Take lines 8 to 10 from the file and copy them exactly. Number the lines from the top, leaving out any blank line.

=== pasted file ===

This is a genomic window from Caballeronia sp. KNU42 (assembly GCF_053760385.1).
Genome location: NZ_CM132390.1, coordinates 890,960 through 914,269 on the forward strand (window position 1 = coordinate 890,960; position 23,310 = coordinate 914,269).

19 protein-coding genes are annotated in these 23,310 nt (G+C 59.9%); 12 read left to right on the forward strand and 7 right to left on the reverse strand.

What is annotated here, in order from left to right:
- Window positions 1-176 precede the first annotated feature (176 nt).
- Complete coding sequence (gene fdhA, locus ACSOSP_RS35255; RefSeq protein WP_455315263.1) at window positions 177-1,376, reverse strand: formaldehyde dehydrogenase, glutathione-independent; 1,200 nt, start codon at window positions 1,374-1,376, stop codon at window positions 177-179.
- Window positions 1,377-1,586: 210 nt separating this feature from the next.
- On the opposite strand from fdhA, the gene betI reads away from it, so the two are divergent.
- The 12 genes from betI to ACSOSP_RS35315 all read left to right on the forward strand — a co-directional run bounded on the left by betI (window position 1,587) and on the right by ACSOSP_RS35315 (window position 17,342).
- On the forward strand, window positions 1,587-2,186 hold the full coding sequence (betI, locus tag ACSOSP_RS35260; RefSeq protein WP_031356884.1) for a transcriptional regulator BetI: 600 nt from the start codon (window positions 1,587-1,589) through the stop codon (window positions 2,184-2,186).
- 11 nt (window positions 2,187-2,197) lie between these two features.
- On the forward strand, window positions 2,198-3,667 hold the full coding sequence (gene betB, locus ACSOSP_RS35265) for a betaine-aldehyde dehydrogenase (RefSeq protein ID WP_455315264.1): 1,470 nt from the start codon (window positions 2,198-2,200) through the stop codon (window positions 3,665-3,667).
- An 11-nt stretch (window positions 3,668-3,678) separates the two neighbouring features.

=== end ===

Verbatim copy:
- On the opposite strand from fdhA, the gene betI reads away from it, so the two are divergent.
- The 12 genes from betI to ACSOSP_RS35315 all read left to right on the forward strand — a co-directional run bounded on the left by betI (window position 1,587) and on the right by ACSOSP_RS35315 (window position 17,342).
- On the forward strand, window positions 1,587-2,186 hold the full coding sequence (betI, locus tag ACSOSP_RS35260; RefSeq protein WP_031356884.1) for a transcriptional regulator BetI: 600 nt from the start codon (window positions 1,587-1,589) through the stop codon (window positions 2,184-2,186).